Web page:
Primary Medium: Installation, with a focus on soft sculpture. (Also, I’m an author)
I published my first book last year, a short work of literary nonfiction about the disappearance and death of my younger brother in 2014, and my subsequent move to Austin. The book is not a traditional memoir, instead leaning on the strange workings of memory and parallel universe daydreams. The weekend of February 21st, I’m releasing the audiobook via an immersive art installation, playing with the themes of memory, grief, and memoir as a medium itself.
Fancy Fancy Studios will become a surreal facsimile of a home, with each room immersing guests into the world of the book. One of my favorite features is the “kitchen”, a crumbling, post-apocalyptic cafe, serving patrons pour over coffee to sip as they are invited to write their own autobiographical stories in the abandoned journals scattered throughout the room. Those stories will later be shared anonymously, read aloud by volunteers at a closing party Sunday night. Throughout the installation, audio from the book guides guests down a submerged hallway, through a reimagining of my own bedroom from 2014, to a recreation of the early 1990’s bedroom of my brother, complete with his own brilliant childhood art.
What are you working on now?
I’m framing out walls for the installation, painting a 12 foot long panel of canvas, recovering dozens of blank journals, recording audio, doing event promotion, and about 1000 other little things. Apart from this current project, I’m working on my next book, a collection of short stories about every house I’ve ever lived in.
What draws you to do what you do?
My book was written in hopes of opening up the topics of loss and grief, in a society that tends to keep them behind closed doors in an attempt to appear strong and composed at all times. For the longest time, long before I lost my brother, I felt like I was the only person with insecurities or anxiety. Everyone I knew was so determined to appear confident that it took me years to figure out that most of them were faking it. As a person who will forever be tripping up stairs and spilling coffee in her own shoes, I prefer to laugh at my own clumsiness, not run and hide in embarrassment. People are so terrified of appearing vulnerable, and that prevents so many important conversations. When my brother passed away, I wanted to talk about it. I needed to. Some friends of mine didn’t know what to say, or how to handle me. I want to do what I can to open up those conversations, to help people understand how similar we all are. I’m intending this installation as another step in that direction.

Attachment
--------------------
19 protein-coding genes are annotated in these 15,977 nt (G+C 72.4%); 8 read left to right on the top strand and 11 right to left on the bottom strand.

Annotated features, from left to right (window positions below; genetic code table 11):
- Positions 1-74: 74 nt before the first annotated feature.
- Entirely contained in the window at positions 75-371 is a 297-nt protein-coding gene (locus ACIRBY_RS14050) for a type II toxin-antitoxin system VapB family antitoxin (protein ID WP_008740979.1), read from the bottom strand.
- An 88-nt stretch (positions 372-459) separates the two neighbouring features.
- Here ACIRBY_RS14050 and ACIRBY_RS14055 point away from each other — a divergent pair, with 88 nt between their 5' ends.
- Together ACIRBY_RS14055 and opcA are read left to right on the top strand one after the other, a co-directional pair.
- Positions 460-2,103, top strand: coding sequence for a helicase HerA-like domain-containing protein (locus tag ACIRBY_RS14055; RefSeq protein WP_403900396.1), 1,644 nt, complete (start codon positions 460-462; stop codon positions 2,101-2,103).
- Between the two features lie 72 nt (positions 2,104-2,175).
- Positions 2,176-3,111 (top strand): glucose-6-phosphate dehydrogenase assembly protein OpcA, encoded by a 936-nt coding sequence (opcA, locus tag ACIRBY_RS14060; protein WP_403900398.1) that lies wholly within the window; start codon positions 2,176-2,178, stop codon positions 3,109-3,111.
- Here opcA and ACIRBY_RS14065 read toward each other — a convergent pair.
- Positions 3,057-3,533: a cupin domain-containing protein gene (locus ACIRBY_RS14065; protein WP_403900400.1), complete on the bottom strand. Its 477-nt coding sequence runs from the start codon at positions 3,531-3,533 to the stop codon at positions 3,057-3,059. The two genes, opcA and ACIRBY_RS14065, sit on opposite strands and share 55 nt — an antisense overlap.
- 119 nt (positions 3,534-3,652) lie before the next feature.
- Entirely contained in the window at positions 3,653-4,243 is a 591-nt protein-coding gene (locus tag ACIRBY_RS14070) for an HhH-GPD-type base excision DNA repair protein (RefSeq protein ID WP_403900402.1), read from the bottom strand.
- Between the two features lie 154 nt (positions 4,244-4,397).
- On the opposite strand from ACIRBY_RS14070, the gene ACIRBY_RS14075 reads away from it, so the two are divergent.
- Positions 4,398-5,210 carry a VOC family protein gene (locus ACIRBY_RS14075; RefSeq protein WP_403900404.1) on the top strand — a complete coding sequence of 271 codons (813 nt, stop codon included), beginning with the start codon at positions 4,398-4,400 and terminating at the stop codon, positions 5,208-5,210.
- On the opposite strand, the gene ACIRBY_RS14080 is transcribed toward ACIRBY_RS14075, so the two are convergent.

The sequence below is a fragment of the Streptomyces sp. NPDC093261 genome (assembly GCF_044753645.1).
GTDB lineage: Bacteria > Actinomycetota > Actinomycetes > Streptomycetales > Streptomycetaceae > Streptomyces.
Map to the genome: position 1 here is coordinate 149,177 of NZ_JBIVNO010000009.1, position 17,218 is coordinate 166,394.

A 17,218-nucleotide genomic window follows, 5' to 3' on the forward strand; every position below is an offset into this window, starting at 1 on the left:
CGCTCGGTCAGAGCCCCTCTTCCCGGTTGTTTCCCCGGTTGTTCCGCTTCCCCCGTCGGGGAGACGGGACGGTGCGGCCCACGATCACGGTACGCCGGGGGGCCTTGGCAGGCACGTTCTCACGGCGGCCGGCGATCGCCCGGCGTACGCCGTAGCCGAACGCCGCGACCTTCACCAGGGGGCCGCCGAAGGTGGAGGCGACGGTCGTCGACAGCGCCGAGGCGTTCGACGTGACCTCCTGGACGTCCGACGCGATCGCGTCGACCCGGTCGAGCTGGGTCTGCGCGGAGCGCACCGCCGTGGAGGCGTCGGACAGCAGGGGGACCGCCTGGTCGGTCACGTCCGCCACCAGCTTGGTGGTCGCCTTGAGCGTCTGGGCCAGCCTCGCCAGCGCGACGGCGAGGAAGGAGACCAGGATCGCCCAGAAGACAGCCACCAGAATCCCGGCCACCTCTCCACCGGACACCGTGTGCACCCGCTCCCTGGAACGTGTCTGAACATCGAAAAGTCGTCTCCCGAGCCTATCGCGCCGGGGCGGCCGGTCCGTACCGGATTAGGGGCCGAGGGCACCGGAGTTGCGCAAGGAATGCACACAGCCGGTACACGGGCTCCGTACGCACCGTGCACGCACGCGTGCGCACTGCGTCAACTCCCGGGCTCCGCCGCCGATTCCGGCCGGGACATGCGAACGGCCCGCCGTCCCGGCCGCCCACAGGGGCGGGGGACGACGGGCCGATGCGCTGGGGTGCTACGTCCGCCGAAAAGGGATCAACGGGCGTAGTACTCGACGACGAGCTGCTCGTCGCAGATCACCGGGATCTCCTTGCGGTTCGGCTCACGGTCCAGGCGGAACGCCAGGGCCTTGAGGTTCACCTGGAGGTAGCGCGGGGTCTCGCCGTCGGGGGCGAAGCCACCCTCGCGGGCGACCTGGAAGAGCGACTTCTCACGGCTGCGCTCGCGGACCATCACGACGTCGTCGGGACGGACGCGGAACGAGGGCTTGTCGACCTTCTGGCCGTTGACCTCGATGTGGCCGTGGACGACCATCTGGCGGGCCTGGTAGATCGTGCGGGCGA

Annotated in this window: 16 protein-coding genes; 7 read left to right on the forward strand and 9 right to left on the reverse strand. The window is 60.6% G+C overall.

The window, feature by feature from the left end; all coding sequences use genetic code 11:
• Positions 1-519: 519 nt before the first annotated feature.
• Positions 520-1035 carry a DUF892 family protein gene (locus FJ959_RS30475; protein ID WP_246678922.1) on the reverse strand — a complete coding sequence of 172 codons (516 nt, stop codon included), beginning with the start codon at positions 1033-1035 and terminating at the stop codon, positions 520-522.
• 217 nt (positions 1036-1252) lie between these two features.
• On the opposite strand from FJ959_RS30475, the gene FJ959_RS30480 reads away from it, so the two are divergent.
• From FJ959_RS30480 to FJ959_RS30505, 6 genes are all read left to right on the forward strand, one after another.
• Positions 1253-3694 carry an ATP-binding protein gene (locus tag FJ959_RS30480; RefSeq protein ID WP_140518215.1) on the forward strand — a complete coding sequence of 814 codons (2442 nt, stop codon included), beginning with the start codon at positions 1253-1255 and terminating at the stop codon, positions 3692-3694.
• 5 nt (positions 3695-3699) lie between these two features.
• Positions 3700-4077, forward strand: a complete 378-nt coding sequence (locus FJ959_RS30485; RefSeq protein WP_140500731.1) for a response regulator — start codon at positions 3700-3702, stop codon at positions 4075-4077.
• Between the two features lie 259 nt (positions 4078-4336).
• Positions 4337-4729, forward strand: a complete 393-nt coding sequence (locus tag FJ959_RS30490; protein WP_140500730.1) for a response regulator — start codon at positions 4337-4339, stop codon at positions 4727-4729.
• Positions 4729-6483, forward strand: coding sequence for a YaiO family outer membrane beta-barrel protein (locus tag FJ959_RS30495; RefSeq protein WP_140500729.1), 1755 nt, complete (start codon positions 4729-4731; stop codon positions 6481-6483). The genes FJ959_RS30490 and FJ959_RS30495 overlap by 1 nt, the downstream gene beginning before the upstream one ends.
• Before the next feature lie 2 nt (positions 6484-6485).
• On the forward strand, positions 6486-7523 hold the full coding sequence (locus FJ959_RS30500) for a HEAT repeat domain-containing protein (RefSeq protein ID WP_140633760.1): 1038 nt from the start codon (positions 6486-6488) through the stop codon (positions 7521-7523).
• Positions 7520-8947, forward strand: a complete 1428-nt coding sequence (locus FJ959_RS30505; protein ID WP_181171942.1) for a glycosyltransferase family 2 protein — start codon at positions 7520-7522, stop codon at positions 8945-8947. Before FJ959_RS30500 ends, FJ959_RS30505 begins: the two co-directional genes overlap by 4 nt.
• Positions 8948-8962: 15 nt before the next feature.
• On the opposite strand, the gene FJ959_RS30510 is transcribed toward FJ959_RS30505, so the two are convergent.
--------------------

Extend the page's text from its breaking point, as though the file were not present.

How long have you been an artist and/or curator and how has your practice changed over time?
I learned to sew at a young age, and throughout my twenties, I thought of myself as a fashion designer, creating one of a kind pieces for fashion shows and photoshoots I arranged with my artistic community in my hometown of Sacramento, CA. I encountered many opportunities to grow my design work into a business, but I never was interested, and I assumed that meant I was lazy. The fashion shows themselves, whether in a hotel events center or dive bar, were the only thing I was working toward. It took me until only this last year to realize that the whole time I was actually doing art shows, I was just using fashion as a medium. That realization was very freeing, and let me see myself in a new way, let me take myself out of a box I’d put myself in. For a long time, that box was very restrictive. I put a lot of pressure on myself to succeed in something I never actually wanted, and wouldn’t allow myself to explore other mediums.
In your opinion, what does the Austin arts community need as the city continues to grow?
I’ve only lived in the Austin area for 5 years, and apart from one piece in a HIVE show at MoHA in 2018, this is really my first immersion into the arts community here. I am thrilled with everyone I’ve met so far, so many helpful people, and a lot of positivity. I hope that as the city gets bigger and bigger, artists can maintain affordable workspaces and a low enough cost of living to have enough time to devote to their work. I moved out to Lockhart in 2017, so I’m managing ok, but I can’t imagine trying to put this installation together and still afford $1000+ rent plus a studio space. As a city built on “weird-ness”, affordability for artists must be maintained.
ABOUT JAMAICA COLE
Jamaica Cole grew up in the foothills of Northern California. She spent her teen years staying up late, writing short stories and plays which she still has packed up in boxes somewhere. She’s thirty-six years old and has lived in thirty houses.